Wednesday, June 11, 2008

Earth: Still 6000 years old?

This is some amazing science: Apply constant selective pressure to a population of bacteria, and take a sample of them every 10,000 generations and freeze it and see what happens over time. Do this from 1988 to now.

First off, this is exactly why I'm not in scientific research. I do not have the patience to stick with the precise tedium of lab science for long periods of time. It takes a special kind of patience/ OCD to do this. I am not that guy. I appreciate and respect those who do have it. Without them, humans would still be banging rocks together and believing in magic. Well, batting .500 is still very good. Good job, scientists.

Second, as noted in the comments, the genetic sequencing technology we have today is off the charts better than anything existed back when Dr. Lenski started. It may be luck, or it may be thinking some very long thoughts, or serendipity, but the analysis he's going to be able to do wasn't possible when he started. That takes a special kind of scientific mind.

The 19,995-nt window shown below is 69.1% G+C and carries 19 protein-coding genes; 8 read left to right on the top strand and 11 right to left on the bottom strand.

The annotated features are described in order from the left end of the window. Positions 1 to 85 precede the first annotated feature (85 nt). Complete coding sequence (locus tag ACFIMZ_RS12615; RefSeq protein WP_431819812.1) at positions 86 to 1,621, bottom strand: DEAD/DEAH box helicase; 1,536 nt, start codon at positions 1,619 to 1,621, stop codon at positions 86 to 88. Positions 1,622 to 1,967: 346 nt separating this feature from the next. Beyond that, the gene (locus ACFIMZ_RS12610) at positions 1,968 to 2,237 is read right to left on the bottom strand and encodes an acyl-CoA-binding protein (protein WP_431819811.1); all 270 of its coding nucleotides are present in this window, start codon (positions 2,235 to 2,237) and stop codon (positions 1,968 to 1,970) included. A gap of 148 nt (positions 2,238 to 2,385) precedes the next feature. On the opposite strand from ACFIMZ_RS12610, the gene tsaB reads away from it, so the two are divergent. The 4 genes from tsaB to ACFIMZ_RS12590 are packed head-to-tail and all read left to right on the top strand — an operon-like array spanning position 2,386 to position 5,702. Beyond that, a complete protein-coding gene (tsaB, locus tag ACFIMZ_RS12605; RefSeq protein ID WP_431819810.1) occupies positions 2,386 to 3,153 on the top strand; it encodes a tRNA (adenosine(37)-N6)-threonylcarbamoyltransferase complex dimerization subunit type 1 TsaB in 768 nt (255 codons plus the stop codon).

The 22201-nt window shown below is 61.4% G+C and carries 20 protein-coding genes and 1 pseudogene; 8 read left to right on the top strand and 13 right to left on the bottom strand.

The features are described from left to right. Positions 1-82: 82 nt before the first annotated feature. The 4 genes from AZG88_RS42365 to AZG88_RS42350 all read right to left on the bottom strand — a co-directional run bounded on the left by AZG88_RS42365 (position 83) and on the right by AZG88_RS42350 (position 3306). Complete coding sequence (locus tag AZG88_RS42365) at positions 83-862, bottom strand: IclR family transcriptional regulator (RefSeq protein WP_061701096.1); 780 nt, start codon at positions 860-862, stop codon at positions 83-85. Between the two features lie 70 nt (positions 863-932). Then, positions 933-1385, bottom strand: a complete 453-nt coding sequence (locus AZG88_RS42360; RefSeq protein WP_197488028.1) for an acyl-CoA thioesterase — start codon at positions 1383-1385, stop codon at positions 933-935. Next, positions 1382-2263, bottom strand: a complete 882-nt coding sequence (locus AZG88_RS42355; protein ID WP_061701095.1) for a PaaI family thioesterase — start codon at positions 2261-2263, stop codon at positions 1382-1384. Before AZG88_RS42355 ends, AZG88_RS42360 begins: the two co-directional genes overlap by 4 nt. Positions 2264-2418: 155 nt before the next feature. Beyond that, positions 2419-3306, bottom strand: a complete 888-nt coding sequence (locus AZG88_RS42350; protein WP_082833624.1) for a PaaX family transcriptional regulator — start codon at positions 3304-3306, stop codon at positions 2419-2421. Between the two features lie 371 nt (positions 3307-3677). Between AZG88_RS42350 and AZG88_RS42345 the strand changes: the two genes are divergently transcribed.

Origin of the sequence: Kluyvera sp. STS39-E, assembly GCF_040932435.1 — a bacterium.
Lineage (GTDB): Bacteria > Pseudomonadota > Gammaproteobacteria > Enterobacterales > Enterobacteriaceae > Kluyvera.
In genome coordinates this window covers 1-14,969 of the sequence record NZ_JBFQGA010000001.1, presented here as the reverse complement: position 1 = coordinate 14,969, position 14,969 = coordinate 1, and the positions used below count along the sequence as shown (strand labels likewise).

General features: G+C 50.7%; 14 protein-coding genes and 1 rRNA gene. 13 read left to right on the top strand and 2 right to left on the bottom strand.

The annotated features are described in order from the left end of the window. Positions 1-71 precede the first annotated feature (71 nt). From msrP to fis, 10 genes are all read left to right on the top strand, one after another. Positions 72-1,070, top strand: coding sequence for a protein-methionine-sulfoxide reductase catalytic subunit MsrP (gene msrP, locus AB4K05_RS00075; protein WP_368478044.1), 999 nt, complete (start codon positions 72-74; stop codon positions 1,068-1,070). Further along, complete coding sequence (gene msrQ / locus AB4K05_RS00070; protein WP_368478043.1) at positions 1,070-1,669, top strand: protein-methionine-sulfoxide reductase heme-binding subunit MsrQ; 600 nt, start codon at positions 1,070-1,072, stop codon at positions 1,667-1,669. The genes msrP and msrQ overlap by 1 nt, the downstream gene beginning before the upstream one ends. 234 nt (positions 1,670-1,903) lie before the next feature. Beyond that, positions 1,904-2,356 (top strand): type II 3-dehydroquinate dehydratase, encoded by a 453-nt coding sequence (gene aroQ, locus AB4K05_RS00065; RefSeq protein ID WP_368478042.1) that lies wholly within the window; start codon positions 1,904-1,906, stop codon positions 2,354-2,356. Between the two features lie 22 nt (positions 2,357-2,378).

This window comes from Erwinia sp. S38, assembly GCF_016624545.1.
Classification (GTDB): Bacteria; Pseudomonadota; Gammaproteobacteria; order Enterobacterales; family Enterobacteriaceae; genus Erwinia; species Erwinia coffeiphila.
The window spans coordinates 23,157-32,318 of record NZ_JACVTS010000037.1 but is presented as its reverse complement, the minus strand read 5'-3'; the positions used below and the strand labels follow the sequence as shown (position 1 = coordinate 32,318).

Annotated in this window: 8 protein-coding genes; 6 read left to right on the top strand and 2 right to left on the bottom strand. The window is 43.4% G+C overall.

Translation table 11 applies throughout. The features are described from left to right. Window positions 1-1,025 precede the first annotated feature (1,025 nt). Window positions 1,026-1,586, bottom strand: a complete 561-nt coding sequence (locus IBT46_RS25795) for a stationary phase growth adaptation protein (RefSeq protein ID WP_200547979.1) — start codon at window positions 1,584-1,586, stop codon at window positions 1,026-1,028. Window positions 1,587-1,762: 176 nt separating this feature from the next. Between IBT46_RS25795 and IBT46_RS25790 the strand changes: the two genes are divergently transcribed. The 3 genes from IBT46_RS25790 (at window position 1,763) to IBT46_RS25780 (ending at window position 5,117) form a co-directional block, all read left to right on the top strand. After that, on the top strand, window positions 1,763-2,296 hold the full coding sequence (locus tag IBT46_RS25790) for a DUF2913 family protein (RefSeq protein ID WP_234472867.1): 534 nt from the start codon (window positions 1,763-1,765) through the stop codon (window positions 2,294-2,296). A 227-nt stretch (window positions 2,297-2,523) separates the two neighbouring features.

The two changes observed in the genes/ phenotypes of the e. coli make sense: If you only get one, small dose of glucose a day to live on, you can either
  1. Adapt to take in as much of it as possible as fast as possible and use it, then sort of hibernate until your next dose. Basically, eat fast when there's food, then manage well when there's not.
  2. Learn to eat something else.
I have no idea how the "Intelligent" design types can possibly reconcile this with their world views. The guy created evolution in the lab and archived the organisms as they evolved.

Science: It works, bitches.